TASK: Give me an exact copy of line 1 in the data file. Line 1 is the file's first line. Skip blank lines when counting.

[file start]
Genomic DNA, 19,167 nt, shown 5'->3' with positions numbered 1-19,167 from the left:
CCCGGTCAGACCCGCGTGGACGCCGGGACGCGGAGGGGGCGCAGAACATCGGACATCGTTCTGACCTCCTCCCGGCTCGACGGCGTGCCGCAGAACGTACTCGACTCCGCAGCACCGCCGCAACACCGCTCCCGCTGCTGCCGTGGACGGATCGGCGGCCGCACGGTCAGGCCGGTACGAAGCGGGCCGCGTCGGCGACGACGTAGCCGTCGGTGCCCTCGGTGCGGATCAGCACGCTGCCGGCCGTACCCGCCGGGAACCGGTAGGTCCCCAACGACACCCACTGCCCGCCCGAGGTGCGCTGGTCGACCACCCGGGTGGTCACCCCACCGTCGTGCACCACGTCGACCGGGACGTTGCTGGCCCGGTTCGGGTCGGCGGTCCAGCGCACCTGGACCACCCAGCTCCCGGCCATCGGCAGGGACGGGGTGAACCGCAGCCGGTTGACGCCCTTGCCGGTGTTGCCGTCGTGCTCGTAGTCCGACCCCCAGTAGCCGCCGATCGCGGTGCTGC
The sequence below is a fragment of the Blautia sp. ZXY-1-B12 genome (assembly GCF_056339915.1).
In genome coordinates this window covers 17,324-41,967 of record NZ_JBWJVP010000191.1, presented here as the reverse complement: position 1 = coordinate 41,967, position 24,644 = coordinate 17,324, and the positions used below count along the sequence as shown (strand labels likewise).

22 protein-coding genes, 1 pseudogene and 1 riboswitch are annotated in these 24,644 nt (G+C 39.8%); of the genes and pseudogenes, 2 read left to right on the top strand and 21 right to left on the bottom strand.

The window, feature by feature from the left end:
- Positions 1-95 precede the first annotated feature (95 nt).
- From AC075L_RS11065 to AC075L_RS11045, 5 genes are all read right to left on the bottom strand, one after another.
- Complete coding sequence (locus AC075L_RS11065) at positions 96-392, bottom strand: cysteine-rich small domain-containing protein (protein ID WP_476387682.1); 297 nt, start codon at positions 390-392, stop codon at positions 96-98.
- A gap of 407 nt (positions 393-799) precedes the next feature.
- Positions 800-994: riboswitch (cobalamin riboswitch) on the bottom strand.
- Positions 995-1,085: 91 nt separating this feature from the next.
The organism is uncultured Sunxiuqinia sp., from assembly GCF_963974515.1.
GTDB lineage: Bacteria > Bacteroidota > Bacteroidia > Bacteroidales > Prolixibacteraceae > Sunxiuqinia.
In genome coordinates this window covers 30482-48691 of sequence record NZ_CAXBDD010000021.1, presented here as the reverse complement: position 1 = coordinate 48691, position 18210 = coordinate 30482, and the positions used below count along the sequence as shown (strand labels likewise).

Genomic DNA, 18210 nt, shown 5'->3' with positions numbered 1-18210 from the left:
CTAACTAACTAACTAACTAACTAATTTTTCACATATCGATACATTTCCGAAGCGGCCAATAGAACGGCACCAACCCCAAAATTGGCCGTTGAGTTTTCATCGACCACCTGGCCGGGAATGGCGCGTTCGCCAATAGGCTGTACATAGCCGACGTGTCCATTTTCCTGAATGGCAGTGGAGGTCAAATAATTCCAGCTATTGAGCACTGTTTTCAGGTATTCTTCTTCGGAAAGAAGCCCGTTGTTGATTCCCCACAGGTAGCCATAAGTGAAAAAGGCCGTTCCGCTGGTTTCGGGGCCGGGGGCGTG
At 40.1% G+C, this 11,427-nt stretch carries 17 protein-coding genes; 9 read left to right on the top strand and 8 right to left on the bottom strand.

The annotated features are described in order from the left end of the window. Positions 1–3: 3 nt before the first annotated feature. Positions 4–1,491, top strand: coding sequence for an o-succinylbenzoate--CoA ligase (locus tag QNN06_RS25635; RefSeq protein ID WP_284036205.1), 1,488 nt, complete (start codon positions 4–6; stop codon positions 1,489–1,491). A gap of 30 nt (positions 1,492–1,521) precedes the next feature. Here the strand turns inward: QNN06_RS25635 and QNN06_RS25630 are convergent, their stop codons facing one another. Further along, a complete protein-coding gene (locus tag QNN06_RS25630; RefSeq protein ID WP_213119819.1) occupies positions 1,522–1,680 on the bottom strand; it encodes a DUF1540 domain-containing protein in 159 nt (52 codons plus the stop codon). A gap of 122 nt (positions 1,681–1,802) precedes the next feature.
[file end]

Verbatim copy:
Genomic DNA, 19,167 nt, shown 5'->3' with positions numbered 1-19,167 from the left: